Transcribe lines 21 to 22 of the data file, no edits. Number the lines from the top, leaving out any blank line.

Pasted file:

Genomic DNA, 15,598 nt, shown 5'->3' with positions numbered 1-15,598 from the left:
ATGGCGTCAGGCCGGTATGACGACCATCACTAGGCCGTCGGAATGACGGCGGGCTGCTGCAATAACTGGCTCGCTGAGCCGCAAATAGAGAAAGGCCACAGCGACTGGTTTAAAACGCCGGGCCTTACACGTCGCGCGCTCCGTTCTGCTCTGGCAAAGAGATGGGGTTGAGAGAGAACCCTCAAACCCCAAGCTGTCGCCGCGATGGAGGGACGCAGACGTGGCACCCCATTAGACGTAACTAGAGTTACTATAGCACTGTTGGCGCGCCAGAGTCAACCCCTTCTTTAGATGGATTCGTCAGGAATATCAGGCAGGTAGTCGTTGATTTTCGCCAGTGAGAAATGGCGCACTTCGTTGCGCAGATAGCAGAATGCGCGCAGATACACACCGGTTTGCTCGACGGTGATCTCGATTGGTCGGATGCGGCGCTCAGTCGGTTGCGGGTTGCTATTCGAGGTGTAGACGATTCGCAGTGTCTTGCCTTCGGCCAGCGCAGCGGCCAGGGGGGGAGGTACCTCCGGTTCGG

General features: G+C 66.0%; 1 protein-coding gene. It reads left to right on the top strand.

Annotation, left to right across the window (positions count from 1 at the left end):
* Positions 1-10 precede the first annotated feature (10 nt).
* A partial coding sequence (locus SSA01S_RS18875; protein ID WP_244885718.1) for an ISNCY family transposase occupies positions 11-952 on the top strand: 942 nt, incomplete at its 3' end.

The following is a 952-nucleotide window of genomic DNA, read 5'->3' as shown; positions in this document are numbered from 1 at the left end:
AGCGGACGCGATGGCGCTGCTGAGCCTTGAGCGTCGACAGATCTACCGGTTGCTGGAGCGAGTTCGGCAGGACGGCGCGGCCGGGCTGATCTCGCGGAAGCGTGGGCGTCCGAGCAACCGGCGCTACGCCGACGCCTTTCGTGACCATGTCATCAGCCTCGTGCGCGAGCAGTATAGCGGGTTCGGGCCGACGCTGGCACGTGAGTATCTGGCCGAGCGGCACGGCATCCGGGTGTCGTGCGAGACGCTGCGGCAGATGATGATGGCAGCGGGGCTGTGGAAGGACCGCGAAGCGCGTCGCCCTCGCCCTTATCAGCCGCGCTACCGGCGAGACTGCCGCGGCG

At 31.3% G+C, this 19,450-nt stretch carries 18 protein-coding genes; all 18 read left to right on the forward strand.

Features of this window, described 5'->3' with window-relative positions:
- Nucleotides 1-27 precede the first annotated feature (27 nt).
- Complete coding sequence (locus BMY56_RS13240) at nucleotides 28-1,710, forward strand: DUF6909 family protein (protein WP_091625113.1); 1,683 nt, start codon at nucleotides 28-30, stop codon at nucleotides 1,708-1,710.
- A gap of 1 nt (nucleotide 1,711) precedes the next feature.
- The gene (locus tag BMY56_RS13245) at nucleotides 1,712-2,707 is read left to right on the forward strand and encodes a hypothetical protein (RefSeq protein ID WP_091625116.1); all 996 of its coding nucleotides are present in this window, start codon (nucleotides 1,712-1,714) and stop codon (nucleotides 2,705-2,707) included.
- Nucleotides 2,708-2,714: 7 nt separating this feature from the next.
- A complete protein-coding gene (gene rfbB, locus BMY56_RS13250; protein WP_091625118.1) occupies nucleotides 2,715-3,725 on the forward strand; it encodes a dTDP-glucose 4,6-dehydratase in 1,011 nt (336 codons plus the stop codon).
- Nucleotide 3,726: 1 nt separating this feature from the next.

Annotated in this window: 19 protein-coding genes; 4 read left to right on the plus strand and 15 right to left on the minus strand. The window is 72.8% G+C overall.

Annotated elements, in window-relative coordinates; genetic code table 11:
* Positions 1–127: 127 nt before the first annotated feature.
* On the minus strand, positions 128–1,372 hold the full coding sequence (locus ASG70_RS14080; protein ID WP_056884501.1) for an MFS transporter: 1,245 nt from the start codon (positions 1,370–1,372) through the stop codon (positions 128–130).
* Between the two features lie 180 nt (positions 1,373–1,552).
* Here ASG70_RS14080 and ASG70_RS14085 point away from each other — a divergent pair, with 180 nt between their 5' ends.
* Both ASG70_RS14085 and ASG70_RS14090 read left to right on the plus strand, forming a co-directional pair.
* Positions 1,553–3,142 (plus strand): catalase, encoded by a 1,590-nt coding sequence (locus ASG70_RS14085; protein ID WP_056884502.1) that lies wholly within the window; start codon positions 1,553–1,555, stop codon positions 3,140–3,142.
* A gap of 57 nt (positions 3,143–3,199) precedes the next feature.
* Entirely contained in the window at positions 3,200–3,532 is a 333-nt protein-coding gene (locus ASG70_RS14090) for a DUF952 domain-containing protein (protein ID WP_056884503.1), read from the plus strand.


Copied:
* On the minus strand, positions 128–1,372 hold the full coding sequence (locus ASG70_RS14080; protein ID WP_056884501.1) for an MFS transporter: 1,245 nt from the start codon (positions 1,370–1,372) through the stop codon (positions 128–130).
* Between the two features lie 180 nt (positions 1,373–1,552).